Surprisingly, he laughed. 'Your family should know better than to let a devil-hair have time on her hands.' "
8 - The sexual attraction between Mara and Dare travels a winding path. Their brother/sister ease with each other at the beginning provides the initial roadblock. But her youth, his addiction and his determination to kick the habit provide the heart of the tension between them.
9 - Being intimately acquainted with chronic pain and with a dependence on painkillers to get through my life, I found the scenes of Darius's journey to break free from the clutches of opium really hit the right chord. Completely fascinating and haunting.
10 - Ms. Beverley really knows how to end each chapter with a hook. Like this, for example:
"Berkstead stopped and a sneering smile curled his lip. 'Debenham. I know all about you.'
It stung, but Dare hid it. 'I doubt it, but if you don't fear me, fear her brother.'
'A St. Bride of Bridewell?' Berkstead stopped trying to rise but looked more comfortable by the moment. 'A bunch of country mice. Not one of them a soldier.'
'There are St. Bride's and St. Bride's. Simon St. Bride will kill you by inches, but the list lining up behind him will include some of the most powerful men in England, none of them squeamish about crushing lice. I could start with the Duke of St. Raven and the Marquess of Arden.'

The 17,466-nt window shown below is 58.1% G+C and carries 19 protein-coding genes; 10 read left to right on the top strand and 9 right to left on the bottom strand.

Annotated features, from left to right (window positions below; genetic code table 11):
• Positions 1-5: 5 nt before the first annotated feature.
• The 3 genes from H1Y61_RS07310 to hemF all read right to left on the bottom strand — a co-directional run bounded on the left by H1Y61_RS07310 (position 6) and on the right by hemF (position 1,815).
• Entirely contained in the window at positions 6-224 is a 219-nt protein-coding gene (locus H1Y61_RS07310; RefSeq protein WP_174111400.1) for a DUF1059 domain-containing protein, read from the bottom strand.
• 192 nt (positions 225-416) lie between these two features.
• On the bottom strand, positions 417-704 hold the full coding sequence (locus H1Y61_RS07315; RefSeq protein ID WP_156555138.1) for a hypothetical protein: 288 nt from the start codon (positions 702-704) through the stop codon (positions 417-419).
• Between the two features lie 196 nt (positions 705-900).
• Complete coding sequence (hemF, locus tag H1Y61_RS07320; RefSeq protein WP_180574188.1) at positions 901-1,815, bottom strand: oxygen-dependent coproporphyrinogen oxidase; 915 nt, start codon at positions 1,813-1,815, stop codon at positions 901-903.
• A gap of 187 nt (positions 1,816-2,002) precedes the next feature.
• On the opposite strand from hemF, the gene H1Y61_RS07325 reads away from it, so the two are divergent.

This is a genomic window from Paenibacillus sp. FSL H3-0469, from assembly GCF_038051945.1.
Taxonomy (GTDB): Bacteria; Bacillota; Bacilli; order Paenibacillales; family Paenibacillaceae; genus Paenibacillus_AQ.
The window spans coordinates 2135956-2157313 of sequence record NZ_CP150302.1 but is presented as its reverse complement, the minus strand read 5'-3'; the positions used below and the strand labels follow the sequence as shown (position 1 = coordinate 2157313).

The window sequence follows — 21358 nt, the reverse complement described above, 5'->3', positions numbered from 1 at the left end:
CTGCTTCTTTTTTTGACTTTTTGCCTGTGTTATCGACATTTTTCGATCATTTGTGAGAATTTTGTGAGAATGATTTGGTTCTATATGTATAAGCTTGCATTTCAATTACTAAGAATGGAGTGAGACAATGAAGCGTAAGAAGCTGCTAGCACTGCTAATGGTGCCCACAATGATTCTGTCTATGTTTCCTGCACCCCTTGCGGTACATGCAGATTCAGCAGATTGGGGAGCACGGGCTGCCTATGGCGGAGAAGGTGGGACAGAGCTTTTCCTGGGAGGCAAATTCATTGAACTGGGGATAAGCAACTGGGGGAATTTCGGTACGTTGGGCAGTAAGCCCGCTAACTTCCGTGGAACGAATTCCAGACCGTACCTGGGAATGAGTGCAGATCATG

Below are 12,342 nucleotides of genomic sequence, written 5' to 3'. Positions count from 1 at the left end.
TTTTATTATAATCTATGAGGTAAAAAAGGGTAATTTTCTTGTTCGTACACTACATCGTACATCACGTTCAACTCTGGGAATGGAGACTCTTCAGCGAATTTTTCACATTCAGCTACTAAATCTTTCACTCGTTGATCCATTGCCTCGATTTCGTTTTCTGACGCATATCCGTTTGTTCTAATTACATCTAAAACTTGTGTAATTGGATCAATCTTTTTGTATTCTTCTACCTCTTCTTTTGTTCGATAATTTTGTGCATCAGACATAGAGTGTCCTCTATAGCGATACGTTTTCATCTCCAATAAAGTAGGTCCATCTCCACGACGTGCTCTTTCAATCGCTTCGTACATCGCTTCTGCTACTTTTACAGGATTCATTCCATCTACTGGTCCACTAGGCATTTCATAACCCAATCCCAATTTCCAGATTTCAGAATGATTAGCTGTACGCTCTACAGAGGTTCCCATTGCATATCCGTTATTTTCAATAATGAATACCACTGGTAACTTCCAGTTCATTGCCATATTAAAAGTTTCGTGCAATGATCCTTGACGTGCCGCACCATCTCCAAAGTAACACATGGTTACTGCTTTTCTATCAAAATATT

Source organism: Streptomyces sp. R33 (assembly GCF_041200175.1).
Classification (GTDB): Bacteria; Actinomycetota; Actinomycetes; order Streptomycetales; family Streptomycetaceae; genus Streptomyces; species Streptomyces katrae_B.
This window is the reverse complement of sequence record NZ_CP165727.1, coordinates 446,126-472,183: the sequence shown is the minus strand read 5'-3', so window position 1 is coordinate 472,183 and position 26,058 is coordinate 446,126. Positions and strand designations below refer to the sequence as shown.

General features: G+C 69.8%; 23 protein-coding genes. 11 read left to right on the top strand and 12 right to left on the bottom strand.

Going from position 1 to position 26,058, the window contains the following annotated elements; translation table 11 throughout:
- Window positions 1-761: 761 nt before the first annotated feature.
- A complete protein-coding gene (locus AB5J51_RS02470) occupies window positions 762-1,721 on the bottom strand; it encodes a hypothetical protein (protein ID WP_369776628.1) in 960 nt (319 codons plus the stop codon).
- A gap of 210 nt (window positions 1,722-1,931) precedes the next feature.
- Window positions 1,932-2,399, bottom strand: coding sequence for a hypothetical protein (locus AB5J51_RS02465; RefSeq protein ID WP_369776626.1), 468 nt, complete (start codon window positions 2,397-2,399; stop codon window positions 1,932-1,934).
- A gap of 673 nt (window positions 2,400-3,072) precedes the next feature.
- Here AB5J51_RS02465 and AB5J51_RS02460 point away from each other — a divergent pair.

The sneer died. 'I want to marry her!' Berkstead protested. 'She's afraid of her family. They won't let her marry out of Lincolnshire.'
'If Mara St. Bride wanted to marry a Hottentot, she would probably do so.'
'I'll buy a house in Lincolnshire.'
Mara was right. The man didn't listen. A table still held scattered cards, two glasses and an empty decanter. On a chair he saw white gloves, a pretty pink dress and a light pelerine of pale cloth. He picked them up, and the slippers from the floor.
Dare headed for the one other door that must lead to the stairs. Hand on handle, he looked back at the crumpled man. 'Remember. None of this happened. That, sir, is your only hope of salvation.' "
11 - Because this is a bit of a wrap-up for the Rogues, there is a reunion of the characters from Ms. Beverley's previous dozen Rogues books. Some readers may find all the names and references dizzying, but for fans of her series, the reunion is a dream come true. The relationships between these men have real history, and you can feel it in their scenes together.
12 - Jo Beverley has published:
9 Georgians (with a new one due in 2010)
8 traditional Regencies
14 Company of Rogues Regencies, featuring former soldiers returning to Society